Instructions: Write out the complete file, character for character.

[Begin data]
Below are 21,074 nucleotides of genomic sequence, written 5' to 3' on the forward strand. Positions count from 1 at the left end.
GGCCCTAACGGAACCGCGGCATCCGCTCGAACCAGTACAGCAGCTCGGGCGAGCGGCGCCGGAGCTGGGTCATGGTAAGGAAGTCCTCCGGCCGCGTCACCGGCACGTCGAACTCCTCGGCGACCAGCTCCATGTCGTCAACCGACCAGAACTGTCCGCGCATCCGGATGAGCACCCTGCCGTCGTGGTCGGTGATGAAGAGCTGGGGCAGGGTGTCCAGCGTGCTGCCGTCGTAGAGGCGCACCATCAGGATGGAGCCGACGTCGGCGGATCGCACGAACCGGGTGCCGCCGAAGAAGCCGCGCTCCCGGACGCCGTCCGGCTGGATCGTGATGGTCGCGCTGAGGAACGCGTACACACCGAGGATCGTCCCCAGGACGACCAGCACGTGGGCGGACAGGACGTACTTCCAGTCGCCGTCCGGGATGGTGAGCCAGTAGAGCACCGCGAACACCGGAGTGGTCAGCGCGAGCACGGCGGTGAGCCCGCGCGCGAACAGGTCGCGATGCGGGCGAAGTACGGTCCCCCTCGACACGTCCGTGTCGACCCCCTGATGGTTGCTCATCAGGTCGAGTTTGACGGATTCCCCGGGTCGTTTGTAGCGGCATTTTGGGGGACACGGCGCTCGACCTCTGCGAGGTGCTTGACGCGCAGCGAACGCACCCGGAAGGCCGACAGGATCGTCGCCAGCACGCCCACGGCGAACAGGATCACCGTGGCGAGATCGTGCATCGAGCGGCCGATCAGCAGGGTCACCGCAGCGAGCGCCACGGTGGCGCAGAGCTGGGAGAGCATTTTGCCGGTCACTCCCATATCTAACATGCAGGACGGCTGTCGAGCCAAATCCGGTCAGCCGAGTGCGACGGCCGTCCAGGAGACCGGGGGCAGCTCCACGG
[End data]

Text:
Below are 21,074 nucleotides of genomic sequence, written 5' to 3' on the forward strand. Positions count from 1 at the left end.
GGCCCTAACGGAACCGCGGCATCCGCTCGAACCAGTACAGCAGCTCGGGCGAGCGGCGCCGGAGCTGGGTCATGGTAAGGAAGTCCTCCGGCCGCGTCACCGGCACGTCGAACTCCTCGGCGACCAGCTCCATGTCGTCAACCGACCAGAACTGTCCGCGCATCCGGATGAGCACCCTGCCGTCGTGGTCGGTGATGAAGAGCTGGGGCAGGGTGTCCAGCGTGCTGCCGTCGTAGAGGCGCACCATCAGGATGGAGCCGACGTCGGCGGATCGCACGAACCGGGTGCCGCCGAAGAAGCCGCGCTCCCGGACGCCGTCCGGCTGGATCGTGATGGTCGCGCTGAGGAACGCGTACACACCGAGGATCGTCCCCAGGACGACCAGCACGTGGGCGGACAGGACGTACTTCCAGTCGCCGTCCGGGATGGTGAGCCAGTAGAGCACCGCGAACACCGGAGTGGTCAGCGCGAGCACGGCGGTGAGCCCGCGCGCGAACAGGTCGCGATGCGGGCGAAGTACGGTCCCCCTCGACACGTCCGTGTCGACCCCCTGATGGTTGCTCATCAGGTCGAGTTTGACGGATTCCCCGGGTCGTTTGTAGCGGCATTTTGGGGGACACGGCGCTCGACCTCTGCGAGGTGCTTGACGCGCAGCGAACGCACCCGGAAGGCCGACAGGATCGTCGCCAGCACGCCCACGGCGAACAGGATCACCGTGGCGAGATCGTGCATCGAGCGGCCGATCAGCAGGGTCACCGCAGCGAGCGCCACGGTGGCGCAGAGCTGGGAGAGCATTTTGCCGGTCACTCCCATATCTAACATGCAGGACGGCTGTCGAGCCAAATCCGGTCAGCCGAGTGCGACGGCCGTCCAGGAGACCGGGGGCAGCTCCACGG